Monday, August 10, 2009

Artists & Technology

Been totally out of the blog loop for so long that the world just might blow up if I blog two days in a row. Guess I'm testing fate...

I'm posting a project I did for my graduate course in Technology, Leadership & Ethics at Chestnut Hill College. It's rather long (my total presentation took almost 40 minutes). Click on Shakespeare, then move clockwise...

Wednesday, March 4, 2009

Creating Textbooks

Just read Signs of a Significant Disruption in the Traditional Textbook Model from the online THE Journal. Apparently the Indiana DOE thinks the offered Social Studies textbooks are not "interesting [or] engaging." So they are changing the definition of textbook (!) to mean any "systematically organized material" and that now includes multimedia and internet materials, whether (and this is my favorite part) "packaged for them or packaged by them"

Yay!! Teachers may create their own materials! Well, truthfully, we all do it anyway. I have not ever been totally happy with everything provided for me and my classes by any textbook. In the past two years, I've actually broken away from the math textbook, though mostly for self-serving reasons (I don't have enough for my classes and they are 9 years old and shredded).

I can align my units and lessons with the state standards, compensating for individual weaknesses and playing to strengths. I can find materials online, I can adapt and create materials with the help of free internet resources (my students and I love geogebra!). I can drop in and out of online instructional resources (eNLVM, for one) and collaborate with other classes (see the Math Survey project here) .

So, even teachers can (and should?) operate at the level of "creating" in Bloom's Taxonomy.

Saturday, February 28, 2009

Creationism 101

I've been consumed with the "new" Bloom's Taxonomy that places "creating" at the topmost level. I've had this idea, for more than 10 years, that helping children learn how to create should be a goal at all educational levels, maybe most importantly before school even starts.

Bear with me here. I taught in three schools in Philadelphia with more than 98% of students receiving federal free lunches. I had a very sweet eleven year-old in a fourth grade class. Her mother came in to the school office halfway through the school year, bringing a nine year-old with her. She had decided that it was "time for S to learn stuff". S had never held a crayon, never seen scissors, never been allowed to touch a pencil. By the end of that school year, I learned that very few of my students had crayons at home. They loved coloring books, adored origami, enjoyed the art projects I dredged out of my grade school and Girl Scouts memories. They glitter-glued, they poked holes in their fingers sewing beads and sequins - even the boys!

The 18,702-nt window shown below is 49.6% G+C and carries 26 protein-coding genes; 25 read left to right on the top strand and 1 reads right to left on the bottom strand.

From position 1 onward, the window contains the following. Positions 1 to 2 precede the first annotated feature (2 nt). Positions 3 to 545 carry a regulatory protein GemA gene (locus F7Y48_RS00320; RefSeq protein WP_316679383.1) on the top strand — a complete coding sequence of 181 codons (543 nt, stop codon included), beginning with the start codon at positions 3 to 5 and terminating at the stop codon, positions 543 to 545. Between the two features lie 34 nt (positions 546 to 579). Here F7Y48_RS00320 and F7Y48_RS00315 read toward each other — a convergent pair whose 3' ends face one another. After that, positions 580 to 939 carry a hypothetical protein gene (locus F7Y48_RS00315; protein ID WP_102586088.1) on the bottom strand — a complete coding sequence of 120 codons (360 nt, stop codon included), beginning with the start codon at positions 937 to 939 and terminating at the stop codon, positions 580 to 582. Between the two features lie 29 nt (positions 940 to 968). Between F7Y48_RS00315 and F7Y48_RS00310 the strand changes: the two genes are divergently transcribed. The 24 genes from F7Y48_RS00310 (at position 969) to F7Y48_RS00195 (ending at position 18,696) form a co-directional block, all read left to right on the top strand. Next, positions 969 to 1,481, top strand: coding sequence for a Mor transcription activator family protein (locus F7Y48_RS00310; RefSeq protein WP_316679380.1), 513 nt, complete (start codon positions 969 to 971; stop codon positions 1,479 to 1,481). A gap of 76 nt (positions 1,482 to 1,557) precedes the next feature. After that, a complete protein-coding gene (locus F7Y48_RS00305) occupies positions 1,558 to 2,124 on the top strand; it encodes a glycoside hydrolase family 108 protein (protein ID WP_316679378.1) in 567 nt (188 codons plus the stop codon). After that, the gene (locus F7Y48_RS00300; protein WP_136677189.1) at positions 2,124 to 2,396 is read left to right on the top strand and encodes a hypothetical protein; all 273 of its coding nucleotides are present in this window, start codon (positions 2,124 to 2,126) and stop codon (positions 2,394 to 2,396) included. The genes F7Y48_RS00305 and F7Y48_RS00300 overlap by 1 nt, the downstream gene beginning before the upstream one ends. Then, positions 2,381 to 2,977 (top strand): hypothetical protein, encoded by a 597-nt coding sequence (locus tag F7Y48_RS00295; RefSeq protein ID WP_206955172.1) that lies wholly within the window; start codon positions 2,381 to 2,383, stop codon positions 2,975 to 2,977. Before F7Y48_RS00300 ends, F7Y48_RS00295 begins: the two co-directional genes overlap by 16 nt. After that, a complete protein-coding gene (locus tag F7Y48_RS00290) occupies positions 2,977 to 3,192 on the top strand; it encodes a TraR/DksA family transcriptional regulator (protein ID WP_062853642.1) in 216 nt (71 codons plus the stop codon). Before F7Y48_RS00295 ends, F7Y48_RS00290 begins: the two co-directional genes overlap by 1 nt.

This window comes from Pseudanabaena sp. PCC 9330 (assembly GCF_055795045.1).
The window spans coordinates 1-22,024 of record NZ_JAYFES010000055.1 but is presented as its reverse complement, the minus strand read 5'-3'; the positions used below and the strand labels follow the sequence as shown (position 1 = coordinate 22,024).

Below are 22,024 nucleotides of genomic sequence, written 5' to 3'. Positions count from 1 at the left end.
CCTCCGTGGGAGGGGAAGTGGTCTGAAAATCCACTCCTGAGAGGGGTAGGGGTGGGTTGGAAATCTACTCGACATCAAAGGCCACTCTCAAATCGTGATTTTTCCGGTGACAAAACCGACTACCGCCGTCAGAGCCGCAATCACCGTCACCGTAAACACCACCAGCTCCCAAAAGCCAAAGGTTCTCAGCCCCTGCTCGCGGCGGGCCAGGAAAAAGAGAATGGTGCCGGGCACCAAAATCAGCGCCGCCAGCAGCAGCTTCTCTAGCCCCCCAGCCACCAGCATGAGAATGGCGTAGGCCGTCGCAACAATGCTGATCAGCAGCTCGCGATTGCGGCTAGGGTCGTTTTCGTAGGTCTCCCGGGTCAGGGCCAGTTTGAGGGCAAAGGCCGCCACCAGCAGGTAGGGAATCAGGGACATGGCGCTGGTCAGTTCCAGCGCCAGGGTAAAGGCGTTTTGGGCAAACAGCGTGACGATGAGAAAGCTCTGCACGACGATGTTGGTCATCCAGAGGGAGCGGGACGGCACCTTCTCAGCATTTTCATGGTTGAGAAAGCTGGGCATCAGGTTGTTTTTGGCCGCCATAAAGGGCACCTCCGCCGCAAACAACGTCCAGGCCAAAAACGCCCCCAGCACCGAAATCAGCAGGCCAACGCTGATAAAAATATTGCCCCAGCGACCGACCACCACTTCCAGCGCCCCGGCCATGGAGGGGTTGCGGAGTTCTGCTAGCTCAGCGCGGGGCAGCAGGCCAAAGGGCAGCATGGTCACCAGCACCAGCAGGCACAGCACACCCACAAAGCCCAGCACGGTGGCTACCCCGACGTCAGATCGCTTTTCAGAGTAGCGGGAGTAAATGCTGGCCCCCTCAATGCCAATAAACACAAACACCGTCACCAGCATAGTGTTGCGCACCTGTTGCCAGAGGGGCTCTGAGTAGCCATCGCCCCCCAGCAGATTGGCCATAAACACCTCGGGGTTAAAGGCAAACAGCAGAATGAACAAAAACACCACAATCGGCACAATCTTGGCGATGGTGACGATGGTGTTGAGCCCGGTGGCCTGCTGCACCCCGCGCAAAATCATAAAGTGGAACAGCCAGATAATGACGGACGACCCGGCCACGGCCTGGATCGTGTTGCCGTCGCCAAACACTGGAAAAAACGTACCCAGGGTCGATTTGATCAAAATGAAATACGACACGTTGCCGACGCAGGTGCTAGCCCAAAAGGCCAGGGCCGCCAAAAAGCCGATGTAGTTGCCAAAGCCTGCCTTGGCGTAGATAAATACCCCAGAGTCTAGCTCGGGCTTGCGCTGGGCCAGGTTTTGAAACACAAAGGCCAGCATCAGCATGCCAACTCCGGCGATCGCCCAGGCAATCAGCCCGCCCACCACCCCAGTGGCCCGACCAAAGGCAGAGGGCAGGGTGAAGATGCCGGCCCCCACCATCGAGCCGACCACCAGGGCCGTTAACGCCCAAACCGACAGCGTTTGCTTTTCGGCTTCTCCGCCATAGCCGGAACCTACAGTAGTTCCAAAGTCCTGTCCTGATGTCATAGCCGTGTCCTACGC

I've since wondered whether learning the joy of creation would improve their later education experience? Creating is an optimistic act. Creating implies confidence that there is a future. Creating is the opposite of destroying. Creating is hard. Creating is risky. Creating needs recognition, not for the product, but for the effort, for the risk, for the future of us all.

So, this summer, I will be searching for an agency that supports pre-school programs. I want to contribute, buy, raise funds for art supplies. Crayons, fingerpaint, lots of paper. Maybe what I want to do is provide a art-kit along the lines of board-books. Sort of rif with crayons.

So, this is why I'm stuck on the "creating" thing. There are other ideas tied in with this. Hopefully there will be others helping me tease these ideas apart.

@fisher1000 just started a wiki, a "visual Blooms" at http://visualblooms.wikispaces.com/ to talk about how technology fits into the taxonomy...